Dogs? You say. Why, yes. In talking with some friends and trying to explain my view of where we are in understanding mind, I bemoaned the travesty of behaviorism, appreciated the revolution (or return to sanity) of cognitive psychology, presented as seminal the developments in evolutionary psychology and expressed my hope that we are now entering the affective revolution where researchers are appreciating and furthering the pioneering work of Jaak Panksepp, Antonio Damasio, Francisco Verala, Evan Thompson and others (see last previous post). Affect, or, better, feeling, is the grounding and motivation of cognitive operations, and that is to say the least. Now Susanne Langer was one of the first to espouse that humans were both biological, sharing our evolution with other animals and distinct, even special, saying that our symbolic capabilities constituted a great shift from being like other animals to being especially human. Our symbolic capabilities, she says, transformed our minds into something quite different from those of any other animals. How we feel is important here, Langer asserts, because our symbolic abilities are based upon our special feelings and have permeated our mind so that even our perceptions are influenced by symbolization. Further, we are driven to make meanings, to find and/or create significance incidentally and unconsciously, i.e., we cannot really stop doing so because symbolization begins so early on in our mind’s processes.
So yes, humans have evolved from and along with other animals and yes, our evolution has led to symbolic capabilities which have transformed our minds and enabled us to transform our world. And while most focus on our cognitive abilities, Langer’s focus on feeling and her understanding that our intellect derives from highly evolved modes of feeling is one that helps us understand the embodied mind in a deeper way. It presages the affective revolution that I perceive is happening as I discussed in my last post.
And now I see in a NYT science story that the affective revolution, so to speak, has also encompassed our study of dogs. Brian Hare has done good work on dog cognition (see post 10/7/14), but another group of researchers is looking at how dogs feel, especially their talent for bonding with another species and not just us humans but many others, e.g., sheep, goats, penguins(!), etc.: https://www.nytimes.com/2019/11/22/science/dogs-love-evolution.html.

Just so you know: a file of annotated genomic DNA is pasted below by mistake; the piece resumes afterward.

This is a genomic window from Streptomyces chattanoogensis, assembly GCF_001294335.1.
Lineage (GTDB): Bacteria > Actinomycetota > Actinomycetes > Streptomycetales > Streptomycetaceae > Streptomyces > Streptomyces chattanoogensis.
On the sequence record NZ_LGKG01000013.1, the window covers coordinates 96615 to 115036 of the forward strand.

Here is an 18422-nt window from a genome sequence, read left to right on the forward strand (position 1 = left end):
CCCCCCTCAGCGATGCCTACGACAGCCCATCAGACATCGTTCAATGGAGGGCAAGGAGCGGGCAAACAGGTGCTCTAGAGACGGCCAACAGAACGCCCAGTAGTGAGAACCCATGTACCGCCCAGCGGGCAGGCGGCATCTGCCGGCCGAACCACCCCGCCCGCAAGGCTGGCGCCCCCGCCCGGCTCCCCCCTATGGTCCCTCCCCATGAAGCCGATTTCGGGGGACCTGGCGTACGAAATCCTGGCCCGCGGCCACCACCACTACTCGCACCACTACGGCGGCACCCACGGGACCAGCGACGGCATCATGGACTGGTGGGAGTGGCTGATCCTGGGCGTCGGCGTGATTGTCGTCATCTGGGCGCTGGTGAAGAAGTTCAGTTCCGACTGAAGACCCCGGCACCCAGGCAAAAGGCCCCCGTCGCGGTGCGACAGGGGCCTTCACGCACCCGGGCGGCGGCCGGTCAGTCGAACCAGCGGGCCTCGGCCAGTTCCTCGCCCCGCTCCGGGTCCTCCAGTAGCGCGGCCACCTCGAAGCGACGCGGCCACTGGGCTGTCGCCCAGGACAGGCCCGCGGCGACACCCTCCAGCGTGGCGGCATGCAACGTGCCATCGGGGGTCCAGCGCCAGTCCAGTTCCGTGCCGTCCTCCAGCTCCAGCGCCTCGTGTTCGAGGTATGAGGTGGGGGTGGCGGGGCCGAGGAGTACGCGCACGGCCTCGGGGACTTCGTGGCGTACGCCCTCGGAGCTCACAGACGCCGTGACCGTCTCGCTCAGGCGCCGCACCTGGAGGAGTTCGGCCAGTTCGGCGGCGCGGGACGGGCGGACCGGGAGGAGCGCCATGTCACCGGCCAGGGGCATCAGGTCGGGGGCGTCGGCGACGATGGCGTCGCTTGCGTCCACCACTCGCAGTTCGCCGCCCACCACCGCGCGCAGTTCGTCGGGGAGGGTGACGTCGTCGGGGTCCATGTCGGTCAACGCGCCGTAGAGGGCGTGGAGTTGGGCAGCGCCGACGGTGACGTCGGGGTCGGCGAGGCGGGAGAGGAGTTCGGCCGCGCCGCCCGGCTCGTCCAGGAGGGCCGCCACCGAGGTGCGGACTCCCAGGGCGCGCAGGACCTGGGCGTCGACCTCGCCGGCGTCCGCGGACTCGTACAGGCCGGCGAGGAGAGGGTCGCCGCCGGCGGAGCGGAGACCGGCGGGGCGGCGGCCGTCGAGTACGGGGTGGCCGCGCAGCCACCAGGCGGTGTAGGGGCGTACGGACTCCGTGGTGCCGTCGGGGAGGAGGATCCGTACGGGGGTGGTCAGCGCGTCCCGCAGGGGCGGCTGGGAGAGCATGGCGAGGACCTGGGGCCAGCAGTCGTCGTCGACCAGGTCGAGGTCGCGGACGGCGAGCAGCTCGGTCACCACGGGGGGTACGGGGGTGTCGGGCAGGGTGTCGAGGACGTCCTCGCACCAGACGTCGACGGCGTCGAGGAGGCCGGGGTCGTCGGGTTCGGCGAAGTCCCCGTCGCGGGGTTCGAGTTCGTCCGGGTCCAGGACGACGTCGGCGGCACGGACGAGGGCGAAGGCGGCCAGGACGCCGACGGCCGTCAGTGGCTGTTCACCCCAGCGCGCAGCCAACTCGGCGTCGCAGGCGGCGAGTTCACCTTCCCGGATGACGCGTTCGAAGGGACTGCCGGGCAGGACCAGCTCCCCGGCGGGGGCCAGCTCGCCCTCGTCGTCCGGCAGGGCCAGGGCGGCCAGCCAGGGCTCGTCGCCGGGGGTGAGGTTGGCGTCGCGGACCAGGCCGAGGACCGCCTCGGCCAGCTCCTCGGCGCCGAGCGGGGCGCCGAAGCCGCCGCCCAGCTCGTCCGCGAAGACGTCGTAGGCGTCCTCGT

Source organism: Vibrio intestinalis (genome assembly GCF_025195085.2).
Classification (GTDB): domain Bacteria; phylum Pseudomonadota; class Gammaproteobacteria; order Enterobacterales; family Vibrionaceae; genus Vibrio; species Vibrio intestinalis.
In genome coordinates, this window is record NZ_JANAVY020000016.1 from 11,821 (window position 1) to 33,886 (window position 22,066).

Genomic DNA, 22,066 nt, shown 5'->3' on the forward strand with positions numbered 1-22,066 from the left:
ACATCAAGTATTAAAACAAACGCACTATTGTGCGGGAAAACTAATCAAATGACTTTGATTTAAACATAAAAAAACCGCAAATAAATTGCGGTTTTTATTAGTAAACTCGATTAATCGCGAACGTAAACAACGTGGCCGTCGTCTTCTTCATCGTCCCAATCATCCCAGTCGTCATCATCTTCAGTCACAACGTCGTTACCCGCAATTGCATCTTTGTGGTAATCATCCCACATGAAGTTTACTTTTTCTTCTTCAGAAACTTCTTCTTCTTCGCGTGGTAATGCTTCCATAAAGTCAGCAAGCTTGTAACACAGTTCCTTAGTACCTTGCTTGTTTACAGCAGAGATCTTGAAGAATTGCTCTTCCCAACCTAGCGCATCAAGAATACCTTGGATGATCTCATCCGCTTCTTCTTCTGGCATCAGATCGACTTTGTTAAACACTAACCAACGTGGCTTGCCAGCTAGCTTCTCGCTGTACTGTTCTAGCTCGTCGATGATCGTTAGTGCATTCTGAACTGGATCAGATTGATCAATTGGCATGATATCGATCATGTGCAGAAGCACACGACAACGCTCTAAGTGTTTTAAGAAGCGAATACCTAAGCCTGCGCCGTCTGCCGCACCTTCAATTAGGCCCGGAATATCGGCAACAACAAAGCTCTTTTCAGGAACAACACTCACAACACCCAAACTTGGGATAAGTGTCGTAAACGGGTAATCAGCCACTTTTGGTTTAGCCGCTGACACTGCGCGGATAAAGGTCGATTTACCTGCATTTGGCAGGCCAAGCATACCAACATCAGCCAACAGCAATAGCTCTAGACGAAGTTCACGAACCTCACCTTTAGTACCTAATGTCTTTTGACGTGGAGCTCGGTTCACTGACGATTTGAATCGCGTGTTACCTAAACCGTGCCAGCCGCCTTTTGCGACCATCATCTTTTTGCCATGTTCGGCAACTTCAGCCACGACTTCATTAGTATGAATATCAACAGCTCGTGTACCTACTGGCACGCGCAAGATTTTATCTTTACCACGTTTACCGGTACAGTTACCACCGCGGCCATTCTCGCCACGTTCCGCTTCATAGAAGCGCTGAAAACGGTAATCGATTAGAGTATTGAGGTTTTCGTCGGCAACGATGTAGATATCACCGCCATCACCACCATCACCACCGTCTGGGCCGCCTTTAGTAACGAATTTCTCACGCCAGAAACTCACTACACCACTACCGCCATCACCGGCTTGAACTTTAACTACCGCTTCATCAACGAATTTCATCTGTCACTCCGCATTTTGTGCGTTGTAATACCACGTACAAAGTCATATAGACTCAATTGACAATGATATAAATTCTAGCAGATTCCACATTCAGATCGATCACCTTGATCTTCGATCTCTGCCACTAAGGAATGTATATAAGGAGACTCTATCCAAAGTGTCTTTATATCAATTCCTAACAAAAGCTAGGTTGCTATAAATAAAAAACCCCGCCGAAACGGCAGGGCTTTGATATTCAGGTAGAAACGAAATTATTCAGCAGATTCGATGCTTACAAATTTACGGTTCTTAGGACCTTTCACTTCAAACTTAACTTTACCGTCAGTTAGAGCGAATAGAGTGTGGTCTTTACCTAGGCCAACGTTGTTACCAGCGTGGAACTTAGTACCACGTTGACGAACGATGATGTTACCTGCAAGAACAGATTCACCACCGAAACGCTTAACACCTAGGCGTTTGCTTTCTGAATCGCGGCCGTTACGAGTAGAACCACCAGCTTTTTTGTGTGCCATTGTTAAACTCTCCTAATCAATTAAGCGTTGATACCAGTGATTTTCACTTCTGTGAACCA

This article covers a fair amount of ground so I will highlight some of its information:
- Compared to their ancestral wolves, dogs have succeeded evolutionarily bigtime, with 3000 dogs for every wolf in the world today.
- Spending 90 minutes a day in contact with another species prior to 14 weeks of age leads to strong bonding.
- Without human contact dogs grow up very wary of us. Recently friends returned from SE Asia where many dogs are wilder and not pets (and sometimes food).
- Their interspecies bonds are maintained throughout their life span.
- MRI studies show that dogs light up (meaning their neural pleasure centers do) upon hearing their owners’ voices, and they like praise as much as hot dogs and some even show a preference to owners over food. (These studies also show how dogs can be trained to lie still in the MRI donut while being tested, no small feat itself).
- Genetic studies of people with Williams-Beuren syndrome reveal certain genes that contribute to hypersociality, i.e., indiscriminate friendliness with strangers, etc., and studies of dogs show they share these genes.
So dogs experience intense pleasure with their owners (and their other bondees, e.g. sheep?). The researchers point out that another remarkable aspect of this is the ease of triggering such a response. Dogs really are talented at liking their humans and bonding with other species.
Now I am not sure what ‘liking’ means in this context. Pleasure at contact? Protective responses to perceived danger? Missing when absent (remember Greyfriar’s Bobby)? Feelings of identification? We (most of us anyways) like dogs back, and cats and fish and birds and trees and landscapes and the list goes on, in part because our symbolic capacity also serves to extend our ‘liking’ to almost anything. Indeed, I have started a book, Faces in Clouds: A New Theory of Religon, in which Stewart Guthrie examines in detail how our human propensity or talent for anthropomorphizing leads us to see human agency in almost anything, even never seen creatures we create in our own minds, thereby attributing a spiritual element to worldly things, and then we ‘see’ those creatures all around, e.g., angels. Feel a kinship with a crystal? Welcome to the anthropomorphic club. We humans seem driven to symbolize in this earthy way, and perhaps dogs are doing their own version of caninomorphism when they like us? More later on this, I am sure, but for now I will travel on.